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Ruston | Posted in Energy Efficiency and Durability on

I run a small hotel in coastal south Texas, mostly renting cabins weekly. Simplestayweekly.com

I have air flow issues and need support and advice on how to fix them as well as advice on future construction. 

We’re basically building the cabins ourselves, 12×24 pier and beam construction. Metal roof, smart panel siding, 2×4 walls. The shell is fully windstorm engineered and approved. The interior I’ve been building out myself like a tiny house. R13 fiberglass batts in the wall and R30 Batts in the attic space. I’m sure that the attics don’t have enough airflow and I’ve just had to pull one down in a smaller cabin to find mildew. 
   In the next few months we will begin building 50 additional cabins. I want to build them “right” out the gate vs fixing issues down the road. 
    I also have a mobile home with moisture issues too. 

 

My need is a person/firm that I can call who can tell me best building practice going forward and how to fix my current problems. I don’t necessarily need building plans although I’m not against that either. I’m happy to pay hourly or by the job. But again, the vast majority of our conversations will probably be an hour long phone call once every other month or so. Ideally none once all the problems are fixed and plans are solid. 

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Replies

  1. Ruston | | #1

    Or can someone tell me what kind of person I need to google for? I'm not even certain. Thanks!

  2. Expert Member
    BILL WICHERS | | #2

    An architect would probably be able to do this for you. There are also many "integrated" design firms, which tend to house a mixture of architects and engineers. These firms will usually consult on projects too, and they tend to have all required resources in house. I'd look for one of these integrated design firms in your area and give them a call. Ask them about what you're trying to do, and what they might charge for a design/plan review. They will probably be able to help you with more than just the attic ventilation, and it would be worth paying for several hours of consultation with them.

    Note that there are also integrated design/BUILD firms. These are different from what I'm talking about. Integrated DESIGN firms will sometimes also have in house general contractors, but they don't normally have any trades on their payroll -- they sub out EVERYTHING related to the actual construction work. The integrated design firm I use for my projects does only design work, but they have in-house architects, mechanical engineers (for HVAC stuff), electrical engineers (for power stuff), and structural engineers (to make sure the building can hold up heavy stuff). They will do any level of review that I want, from a quick consultation all the way up to participating in plan review meetings with the city and helping to oversee construction work. Everything is an hourly charge. This type of firm would probably be most likely to help you out without wanting to be more involved than you'd want them to be.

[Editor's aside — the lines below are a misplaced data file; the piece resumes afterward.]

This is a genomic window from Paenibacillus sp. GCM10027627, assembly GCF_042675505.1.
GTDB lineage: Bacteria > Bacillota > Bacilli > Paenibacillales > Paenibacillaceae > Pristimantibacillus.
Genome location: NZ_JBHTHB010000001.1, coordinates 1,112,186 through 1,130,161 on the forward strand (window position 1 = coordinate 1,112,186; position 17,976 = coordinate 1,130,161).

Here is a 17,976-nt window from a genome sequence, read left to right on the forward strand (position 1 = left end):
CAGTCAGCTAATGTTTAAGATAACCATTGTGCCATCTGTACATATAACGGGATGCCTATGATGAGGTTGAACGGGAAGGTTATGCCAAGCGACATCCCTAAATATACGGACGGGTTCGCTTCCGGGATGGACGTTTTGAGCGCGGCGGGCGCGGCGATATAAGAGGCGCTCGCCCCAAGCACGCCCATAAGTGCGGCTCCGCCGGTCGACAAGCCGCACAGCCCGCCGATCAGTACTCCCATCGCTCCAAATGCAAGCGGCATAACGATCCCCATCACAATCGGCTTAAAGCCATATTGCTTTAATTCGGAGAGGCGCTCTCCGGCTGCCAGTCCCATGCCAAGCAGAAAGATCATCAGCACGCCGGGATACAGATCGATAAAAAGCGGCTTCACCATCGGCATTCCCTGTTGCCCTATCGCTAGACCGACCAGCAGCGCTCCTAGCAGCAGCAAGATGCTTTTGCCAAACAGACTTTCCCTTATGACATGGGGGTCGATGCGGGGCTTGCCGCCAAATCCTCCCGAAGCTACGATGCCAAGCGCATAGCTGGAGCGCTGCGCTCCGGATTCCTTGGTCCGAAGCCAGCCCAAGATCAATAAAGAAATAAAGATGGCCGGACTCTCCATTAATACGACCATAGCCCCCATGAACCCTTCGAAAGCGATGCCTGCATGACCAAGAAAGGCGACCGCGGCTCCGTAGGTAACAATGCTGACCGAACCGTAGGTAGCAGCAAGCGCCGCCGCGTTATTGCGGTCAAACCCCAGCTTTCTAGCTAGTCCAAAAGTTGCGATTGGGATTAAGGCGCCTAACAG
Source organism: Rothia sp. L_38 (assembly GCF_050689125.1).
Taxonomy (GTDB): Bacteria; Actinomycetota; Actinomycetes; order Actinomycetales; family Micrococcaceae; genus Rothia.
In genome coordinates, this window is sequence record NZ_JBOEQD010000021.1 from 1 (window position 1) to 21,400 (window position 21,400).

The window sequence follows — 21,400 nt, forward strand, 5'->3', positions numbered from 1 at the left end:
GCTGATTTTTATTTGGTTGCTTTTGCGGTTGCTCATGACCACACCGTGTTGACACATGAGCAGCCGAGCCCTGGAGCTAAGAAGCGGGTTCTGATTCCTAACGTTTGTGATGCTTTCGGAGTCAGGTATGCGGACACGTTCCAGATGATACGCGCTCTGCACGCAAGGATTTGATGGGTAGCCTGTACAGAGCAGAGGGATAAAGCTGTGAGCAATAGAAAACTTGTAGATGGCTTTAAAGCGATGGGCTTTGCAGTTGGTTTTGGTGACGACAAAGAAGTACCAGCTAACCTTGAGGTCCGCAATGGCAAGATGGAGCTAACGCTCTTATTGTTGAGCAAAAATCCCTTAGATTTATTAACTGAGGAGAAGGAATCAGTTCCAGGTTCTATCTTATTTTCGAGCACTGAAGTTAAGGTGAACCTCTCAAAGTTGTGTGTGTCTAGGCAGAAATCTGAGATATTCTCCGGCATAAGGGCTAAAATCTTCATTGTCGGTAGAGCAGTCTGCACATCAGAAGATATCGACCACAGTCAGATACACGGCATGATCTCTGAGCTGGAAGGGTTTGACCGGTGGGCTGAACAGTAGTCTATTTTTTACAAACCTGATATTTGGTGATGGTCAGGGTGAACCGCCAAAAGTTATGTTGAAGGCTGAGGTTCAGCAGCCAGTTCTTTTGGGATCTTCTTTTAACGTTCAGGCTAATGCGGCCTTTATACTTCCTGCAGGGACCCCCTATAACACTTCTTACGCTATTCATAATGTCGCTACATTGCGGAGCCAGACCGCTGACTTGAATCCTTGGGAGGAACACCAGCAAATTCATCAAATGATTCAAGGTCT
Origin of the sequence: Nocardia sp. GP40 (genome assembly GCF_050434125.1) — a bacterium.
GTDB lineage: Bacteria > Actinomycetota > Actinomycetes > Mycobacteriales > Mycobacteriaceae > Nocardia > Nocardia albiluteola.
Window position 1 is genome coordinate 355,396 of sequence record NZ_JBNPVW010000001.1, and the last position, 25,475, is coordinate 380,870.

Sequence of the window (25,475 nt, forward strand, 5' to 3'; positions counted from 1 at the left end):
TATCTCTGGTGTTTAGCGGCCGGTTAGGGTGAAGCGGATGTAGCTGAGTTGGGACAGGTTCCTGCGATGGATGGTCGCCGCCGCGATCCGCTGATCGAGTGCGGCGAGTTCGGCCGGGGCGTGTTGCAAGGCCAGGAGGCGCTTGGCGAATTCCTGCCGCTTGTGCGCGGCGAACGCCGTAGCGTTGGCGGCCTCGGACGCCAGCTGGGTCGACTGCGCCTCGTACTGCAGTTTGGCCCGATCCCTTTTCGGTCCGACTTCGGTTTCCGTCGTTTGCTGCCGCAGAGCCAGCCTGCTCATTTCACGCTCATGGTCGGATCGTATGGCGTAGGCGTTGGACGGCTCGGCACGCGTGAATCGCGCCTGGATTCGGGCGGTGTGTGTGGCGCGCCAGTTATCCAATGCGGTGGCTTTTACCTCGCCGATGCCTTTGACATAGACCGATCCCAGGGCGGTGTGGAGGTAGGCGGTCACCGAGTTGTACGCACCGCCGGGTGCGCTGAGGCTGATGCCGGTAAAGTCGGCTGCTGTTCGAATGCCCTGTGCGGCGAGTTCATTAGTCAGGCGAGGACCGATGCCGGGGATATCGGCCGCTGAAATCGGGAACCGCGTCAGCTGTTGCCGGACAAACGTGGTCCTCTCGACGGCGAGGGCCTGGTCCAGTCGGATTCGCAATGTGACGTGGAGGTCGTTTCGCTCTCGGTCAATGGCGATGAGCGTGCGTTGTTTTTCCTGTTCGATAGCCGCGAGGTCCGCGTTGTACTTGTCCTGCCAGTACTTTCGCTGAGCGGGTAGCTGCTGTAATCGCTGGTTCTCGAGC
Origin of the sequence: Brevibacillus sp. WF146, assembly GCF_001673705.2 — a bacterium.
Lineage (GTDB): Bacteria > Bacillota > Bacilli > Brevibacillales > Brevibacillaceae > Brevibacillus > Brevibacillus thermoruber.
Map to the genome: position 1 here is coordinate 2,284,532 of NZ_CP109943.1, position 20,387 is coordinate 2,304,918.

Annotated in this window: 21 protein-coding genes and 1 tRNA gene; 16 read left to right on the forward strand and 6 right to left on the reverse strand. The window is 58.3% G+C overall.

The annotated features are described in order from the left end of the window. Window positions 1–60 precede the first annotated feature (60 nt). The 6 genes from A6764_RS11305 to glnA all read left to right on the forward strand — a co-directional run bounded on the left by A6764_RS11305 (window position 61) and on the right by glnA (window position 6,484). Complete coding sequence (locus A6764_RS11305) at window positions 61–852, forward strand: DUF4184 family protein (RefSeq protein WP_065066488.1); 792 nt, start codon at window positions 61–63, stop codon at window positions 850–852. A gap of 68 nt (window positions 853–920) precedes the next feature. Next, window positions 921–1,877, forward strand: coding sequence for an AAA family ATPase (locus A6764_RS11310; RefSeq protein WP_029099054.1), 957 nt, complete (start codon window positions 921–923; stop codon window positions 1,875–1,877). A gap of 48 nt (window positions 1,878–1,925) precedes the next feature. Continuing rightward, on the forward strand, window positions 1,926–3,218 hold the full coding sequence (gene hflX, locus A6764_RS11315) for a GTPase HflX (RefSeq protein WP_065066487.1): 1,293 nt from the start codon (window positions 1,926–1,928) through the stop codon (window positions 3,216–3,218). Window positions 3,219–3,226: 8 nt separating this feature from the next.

Bill

    1. Ruston | | #3

      Thank you so much Bill!! That's exactly the kind of info I was looking for. Do you mind sharing the name of the integrated design firm that you use?

      Thanks!
      Ruston

      1. Expert Member
        BILL WICHERS | | #4

        I don't know if the firm I use is licensed in Texas (they are licensed in multiple states though), and I'm not sure if the editors here on GBA want us to give out specific contractor information. If one of the editors wants to comment and give me the go-ahead, then I'd be happy to post contact info, or email it.

        Bill

        1. Ruston | | #5

          Ahh, I didn't think about those rules (if they exist) thanks for the heads up :)

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